All posts tagged manel estiarte

The Club Natació Barcelona celebrates 108 years of its history. It has been a pioneering club and, until recent years, one of the bastions of Spanish and international water polo.

It was Bernard Picornell who introduced water polo in the CNB and in Spain at the beginning of XXth century. The first match played was in 1908 and since then this sport has always been being present on the shores of the Mediterranean.

In the middle of the twenties, the CNB opened the swimming pool of the Escullera (Breakwaters), a symbol of the water polo in Spain and place where the main players of the club originated.

Up to a few years ago, the CNB was a club that dominated this sport in Spain with infinity of national titles that moved it up to the highest level. The clearest example of that time of splendor [glory] is the ancient swimming pool of the club that today is closed to the public, but those who could live great moments in this swimming pool will always remember the great episodes that took place there.

CNB, 1944. / Waterpolo Legends

CNB, 1944. / Waterpolo Legends

The achieved titles and championships [that were won] are collected in the showcase of the CNB, attesting to how big this club has been and where players of big international prestige have served, like Manel Estiarte, who is probably the most famous for being an outstanding player. To beginning of the eighties, it managed to win the continental title beating the team of Spandau 04. Also, in the middle of the nineties they had obtained a LEN Cup, a title that they repeated almost ten years later.

It was perhaps the last big title that they achieved. After this, the economic problems appeared continuously, thus the club is losing competitiveness but keeps hope and enthusiasm as a flag.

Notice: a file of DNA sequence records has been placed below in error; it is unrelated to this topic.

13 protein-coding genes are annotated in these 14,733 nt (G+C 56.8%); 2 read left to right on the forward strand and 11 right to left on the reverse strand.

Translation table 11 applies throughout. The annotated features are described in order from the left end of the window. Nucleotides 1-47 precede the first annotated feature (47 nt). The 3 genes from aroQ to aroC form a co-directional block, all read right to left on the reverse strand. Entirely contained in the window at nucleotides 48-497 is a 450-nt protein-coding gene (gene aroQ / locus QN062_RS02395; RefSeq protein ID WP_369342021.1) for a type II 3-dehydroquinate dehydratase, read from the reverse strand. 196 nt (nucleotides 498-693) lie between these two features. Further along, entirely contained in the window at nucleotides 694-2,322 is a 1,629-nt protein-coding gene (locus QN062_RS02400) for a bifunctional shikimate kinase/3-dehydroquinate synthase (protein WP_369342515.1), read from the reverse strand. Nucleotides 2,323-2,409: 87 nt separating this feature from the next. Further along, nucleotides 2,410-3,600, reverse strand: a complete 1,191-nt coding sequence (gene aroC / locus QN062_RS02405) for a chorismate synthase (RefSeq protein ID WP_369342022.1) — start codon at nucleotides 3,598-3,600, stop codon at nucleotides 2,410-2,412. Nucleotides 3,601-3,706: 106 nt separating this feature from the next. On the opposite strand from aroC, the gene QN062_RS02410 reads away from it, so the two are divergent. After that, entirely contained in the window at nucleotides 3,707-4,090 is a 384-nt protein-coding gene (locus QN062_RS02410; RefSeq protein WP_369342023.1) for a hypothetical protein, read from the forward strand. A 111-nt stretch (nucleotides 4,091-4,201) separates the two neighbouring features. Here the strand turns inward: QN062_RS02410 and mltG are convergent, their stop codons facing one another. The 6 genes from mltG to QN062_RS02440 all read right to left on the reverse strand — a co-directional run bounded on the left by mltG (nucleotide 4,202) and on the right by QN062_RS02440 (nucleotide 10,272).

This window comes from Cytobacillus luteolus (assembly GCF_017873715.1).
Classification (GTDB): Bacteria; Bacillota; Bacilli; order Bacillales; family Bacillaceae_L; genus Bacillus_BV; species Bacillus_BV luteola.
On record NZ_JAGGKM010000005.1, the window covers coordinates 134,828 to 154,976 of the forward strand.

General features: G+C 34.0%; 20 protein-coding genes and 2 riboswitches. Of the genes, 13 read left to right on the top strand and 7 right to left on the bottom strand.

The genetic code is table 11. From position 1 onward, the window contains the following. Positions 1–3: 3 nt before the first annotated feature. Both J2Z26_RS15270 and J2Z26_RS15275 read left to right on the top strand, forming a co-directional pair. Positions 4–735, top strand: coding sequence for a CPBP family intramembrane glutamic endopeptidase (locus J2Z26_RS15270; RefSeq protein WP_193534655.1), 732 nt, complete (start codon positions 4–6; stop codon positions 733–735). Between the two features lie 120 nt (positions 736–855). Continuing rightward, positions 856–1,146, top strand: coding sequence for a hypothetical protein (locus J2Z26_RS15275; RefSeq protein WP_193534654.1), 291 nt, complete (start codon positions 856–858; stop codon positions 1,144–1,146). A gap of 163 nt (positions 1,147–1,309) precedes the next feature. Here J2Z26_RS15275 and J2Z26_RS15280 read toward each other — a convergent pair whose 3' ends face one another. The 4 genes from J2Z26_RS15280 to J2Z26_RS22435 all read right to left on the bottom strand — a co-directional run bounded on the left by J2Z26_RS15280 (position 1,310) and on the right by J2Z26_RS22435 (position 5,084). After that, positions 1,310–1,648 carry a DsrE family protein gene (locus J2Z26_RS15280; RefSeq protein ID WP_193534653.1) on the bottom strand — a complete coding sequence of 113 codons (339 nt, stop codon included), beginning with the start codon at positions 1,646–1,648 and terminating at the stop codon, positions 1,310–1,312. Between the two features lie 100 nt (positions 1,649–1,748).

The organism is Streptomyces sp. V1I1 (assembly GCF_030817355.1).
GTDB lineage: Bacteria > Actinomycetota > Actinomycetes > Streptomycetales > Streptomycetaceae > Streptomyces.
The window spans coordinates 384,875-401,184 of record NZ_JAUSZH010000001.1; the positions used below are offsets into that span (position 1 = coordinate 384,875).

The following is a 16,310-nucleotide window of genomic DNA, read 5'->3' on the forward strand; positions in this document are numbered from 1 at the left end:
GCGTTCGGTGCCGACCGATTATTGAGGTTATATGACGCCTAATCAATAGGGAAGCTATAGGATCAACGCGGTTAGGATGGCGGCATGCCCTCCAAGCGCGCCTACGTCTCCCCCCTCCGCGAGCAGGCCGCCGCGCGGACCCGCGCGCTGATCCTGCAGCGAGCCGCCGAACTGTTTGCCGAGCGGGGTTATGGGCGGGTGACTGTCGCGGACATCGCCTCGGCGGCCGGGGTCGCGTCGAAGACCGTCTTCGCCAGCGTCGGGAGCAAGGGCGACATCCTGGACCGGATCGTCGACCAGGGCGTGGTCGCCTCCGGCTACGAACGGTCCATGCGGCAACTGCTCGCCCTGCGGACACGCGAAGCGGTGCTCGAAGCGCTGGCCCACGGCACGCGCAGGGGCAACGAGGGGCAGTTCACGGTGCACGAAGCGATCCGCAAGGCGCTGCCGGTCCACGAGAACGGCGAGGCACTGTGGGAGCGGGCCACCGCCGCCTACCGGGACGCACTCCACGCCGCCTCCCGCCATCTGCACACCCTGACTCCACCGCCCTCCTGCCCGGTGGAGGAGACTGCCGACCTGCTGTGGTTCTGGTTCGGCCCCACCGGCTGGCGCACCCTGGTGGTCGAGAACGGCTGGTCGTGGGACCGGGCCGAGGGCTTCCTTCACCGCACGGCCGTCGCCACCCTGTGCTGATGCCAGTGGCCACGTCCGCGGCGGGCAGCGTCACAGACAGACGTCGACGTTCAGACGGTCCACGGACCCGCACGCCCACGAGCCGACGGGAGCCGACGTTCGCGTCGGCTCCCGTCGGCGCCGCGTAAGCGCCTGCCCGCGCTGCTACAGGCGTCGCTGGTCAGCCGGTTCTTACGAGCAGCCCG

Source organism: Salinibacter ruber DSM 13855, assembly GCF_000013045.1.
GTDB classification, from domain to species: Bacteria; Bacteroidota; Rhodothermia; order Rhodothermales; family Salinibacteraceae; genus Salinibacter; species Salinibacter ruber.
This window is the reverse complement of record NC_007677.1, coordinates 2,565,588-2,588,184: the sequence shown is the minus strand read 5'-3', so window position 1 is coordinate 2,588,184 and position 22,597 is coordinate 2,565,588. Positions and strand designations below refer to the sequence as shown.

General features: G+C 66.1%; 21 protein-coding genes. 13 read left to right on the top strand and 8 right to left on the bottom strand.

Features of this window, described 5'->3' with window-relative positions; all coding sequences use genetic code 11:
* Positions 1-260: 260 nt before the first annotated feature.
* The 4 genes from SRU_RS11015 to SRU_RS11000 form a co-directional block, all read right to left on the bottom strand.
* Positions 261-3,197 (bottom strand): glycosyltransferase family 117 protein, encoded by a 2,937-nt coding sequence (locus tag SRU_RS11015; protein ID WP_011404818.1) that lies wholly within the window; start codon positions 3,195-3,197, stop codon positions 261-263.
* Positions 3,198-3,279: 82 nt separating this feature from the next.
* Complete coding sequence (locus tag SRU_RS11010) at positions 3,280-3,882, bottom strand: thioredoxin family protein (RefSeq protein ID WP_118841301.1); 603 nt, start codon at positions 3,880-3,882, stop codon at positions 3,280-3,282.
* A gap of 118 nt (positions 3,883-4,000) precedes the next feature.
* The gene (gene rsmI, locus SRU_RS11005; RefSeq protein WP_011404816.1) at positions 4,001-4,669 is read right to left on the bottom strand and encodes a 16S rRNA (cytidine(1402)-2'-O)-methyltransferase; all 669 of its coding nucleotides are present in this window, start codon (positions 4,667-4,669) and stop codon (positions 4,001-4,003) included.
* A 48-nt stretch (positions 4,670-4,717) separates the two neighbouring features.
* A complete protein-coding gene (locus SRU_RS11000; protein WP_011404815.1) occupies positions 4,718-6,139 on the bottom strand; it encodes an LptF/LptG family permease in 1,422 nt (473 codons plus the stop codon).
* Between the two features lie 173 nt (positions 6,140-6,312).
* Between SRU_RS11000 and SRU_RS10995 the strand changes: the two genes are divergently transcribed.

So, this year they celebrate 108 years, and from BIWPA we want to wish the club many years more of long life since it is a club that has always met fondly our entity. There our campus participants have always had a place to keep on growing like sportsmen and persons and its categories teams have always proved to be ready – as those of other clubs – to collaborate with the foreign teams that come to us.

We are retaking this session in relation to the BIWPA Camp Manel Estiarte that will be held in the end of June in the facilities of Club Natació Barcelona.

Manel Estiarte is, if not the best, then one of the best water polo players that this sport has ever seen. For his merits he was inducted to the International Swimming Hall of Fame in 2007. He was the Olympic Champion in Atlanta 1996 and won Olympic silver in Barcelona 1992, he was the World Champion in Perth 1998, got silver in Perth 1991 and Rome 1994, he won silver in the European Championship in Athens  1991 and bronze in Sheffield 1993.

On the club level he obtained two European Cups – one with CN Barcelona and another one with an Italian club, Pescara. Among his merits are also found 9 national leagues (5 with CNB and 4 with Pescara), 11 national cups (5 in Spain and 6 in Italy), and the Prince of Asturias Award in sports, along with other individual titles… oh! And the world’s best water polo player 7 years consecutively… next to nothing.


Manel Estiarte was born in Manresa (Catalonia) in 1961. He started practicing swimming early, and from there moved to water polo. From his early years he showed remarkable skills at ball possession. During his sport career he formed part of the Spanish senior national water polo team on 580 occasions and scored over 1.500 goals for Spain in international competitions. With 19 years he debuted in the Olympic Games in Moscow in 1980, and since then he did not miss any Olympics till Sydney 2000 where he bore the flag of the Spanish delegation during the opening ceremony. After the Olympic Games in Sydney Manel Estiarte decided to finish his career.

Since his retirement from the swimming pool his life has been being connected with sports through clubs, such as FC Barcelona and, currently, FC Bayern Münich, always together with his friend Pep Guardiola.